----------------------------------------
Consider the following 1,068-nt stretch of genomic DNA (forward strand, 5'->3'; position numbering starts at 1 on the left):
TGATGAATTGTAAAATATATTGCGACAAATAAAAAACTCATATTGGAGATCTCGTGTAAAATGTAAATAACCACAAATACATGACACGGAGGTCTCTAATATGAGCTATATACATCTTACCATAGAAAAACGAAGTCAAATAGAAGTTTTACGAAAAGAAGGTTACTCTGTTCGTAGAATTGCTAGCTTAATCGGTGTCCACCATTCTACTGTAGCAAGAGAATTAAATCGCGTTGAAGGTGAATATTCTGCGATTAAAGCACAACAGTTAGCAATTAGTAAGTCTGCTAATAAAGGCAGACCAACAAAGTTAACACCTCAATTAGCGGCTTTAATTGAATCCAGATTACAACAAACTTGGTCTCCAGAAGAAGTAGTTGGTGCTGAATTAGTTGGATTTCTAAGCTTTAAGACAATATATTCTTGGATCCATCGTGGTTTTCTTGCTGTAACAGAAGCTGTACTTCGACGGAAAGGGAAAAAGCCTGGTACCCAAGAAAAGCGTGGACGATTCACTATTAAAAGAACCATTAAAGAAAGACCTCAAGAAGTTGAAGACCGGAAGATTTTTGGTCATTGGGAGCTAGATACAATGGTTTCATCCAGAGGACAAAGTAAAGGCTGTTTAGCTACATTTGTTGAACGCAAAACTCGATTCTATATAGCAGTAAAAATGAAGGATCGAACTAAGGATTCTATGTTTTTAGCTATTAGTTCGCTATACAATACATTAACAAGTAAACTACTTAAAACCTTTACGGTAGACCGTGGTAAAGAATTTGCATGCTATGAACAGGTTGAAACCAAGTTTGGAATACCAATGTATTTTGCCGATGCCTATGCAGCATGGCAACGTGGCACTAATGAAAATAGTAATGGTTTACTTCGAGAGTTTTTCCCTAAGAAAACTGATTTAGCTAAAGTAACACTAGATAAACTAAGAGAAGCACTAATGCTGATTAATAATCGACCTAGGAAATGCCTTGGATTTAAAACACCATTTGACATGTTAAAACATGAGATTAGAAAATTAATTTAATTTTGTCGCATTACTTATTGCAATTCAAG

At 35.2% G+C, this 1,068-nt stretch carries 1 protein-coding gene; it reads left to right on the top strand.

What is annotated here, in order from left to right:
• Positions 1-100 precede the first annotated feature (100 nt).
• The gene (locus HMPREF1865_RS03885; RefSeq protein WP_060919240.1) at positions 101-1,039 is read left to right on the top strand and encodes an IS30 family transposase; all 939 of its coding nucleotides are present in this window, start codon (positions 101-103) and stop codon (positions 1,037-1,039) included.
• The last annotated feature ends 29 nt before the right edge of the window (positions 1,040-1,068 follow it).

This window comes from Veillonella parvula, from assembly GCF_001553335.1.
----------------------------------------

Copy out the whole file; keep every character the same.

Consider the following 1,068-nt stretch of genomic DNA (forward strand, 5'->3'; position numbering starts at 1 on the left):
TGATGAATTGTAAAATATATTGCGACAAATAAAAAACTCATATTGGAGATCTCGTGTAAAATGTAAATAACCACAAATACATGACACGGAGGTCTCTAATATGAGCTATATACATCTTACCATAGAAAAACGAAGTCAAATAGAAGTTTTACGAAAAGAAGGTTACTCTGTTCGTAGAATTGCTAGCTTAATCGGTGTCCACCATTCTACTGTAGCAAGAGAATTAAATCGCGTTGAAGGTGAATATTCTGCGATTAAAGCACAACAGTTAGCAATTAGTAAGTCTGCTAATAAAGGCAGACCAACAAAGTTAACACCTCAATTAGCGGCTTTAATTGAATCCAGATTACAACAAACTTGGTCTCCAGAAGAAGTAGTTGGTGCTGAATTAGTTGGATTTCTAAGCTTTAAGACAATATATTCTTGGATCCATCGTGGTTTTCTTGCTGTAACAGAAGCTGTACTTCGACGGAAAGGGAAAAAGCCTGGTACCCAAGAAAAGCGTGGACGATTCACTATTAAAAGAACCATTAAAGAAAGACCTCAAGAAGTTGAAGACCGGAAGATTTTTGGTCATTGGGAGCTAGATACAATGGTTTCATCCAGAGGACAAAGTAAAGGCTGTTTAGCTACATTTGTTGAACGCAAAACTCGATTCTATATAGCAGTAAAAATGAAGGATCGAACTAAGGATTCTATGTTTTTAGCTATTAGTTCGCTATACAATACATTAACAAGTAAACTACTTAAAACCTTTACGGTAGACCGTGGTAAAGAATTTGCATGCTATGAACAGGTTGAAACCAAGTTTGGAATACCAATGTATTTTGCCGATGCCTATGCAGCATGGCAACGTGGCACTAATGAAAATAGTAATGGTTTACTTCGAGAGTTTTTCCCTAAGAAAACTGATTTAGCTAAAGTAACACTAGATAAACTAAGAGAAGCACTAATGCTGATTAATAATCGACCTAGGAAATGCCTTGGATTTAAAACACCATTTGACATGTTAAAACATGAGATTAGAAAATTAATTTAATTTTGTCGCATTACTTATTGCAATTCAAG

At 35.2% G+C, this 1,068-nt stretch carries 1 protein-coding gene; it reads left to right on the top strand.

What is annotated here, in order from left to right:
• Positions 1-100 precede the first annotated feature (100 nt).
• The gene (locus HMPREF1865_RS03885; RefSeq protein WP_060919240.1) at positions 101-1,039 is read left to right on the top strand and encodes an IS30 family transposase; all 939 of its coding nucleotides are present in this window, start codon (positions 101-103) and stop codon (positions 1,037-1,039) included.
• The last annotated feature ends 29 nt before the right edge of the window (positions 1,040-1,068 follow it).

This window comes from Veillonella parvula, from assembly GCF_001553335.1.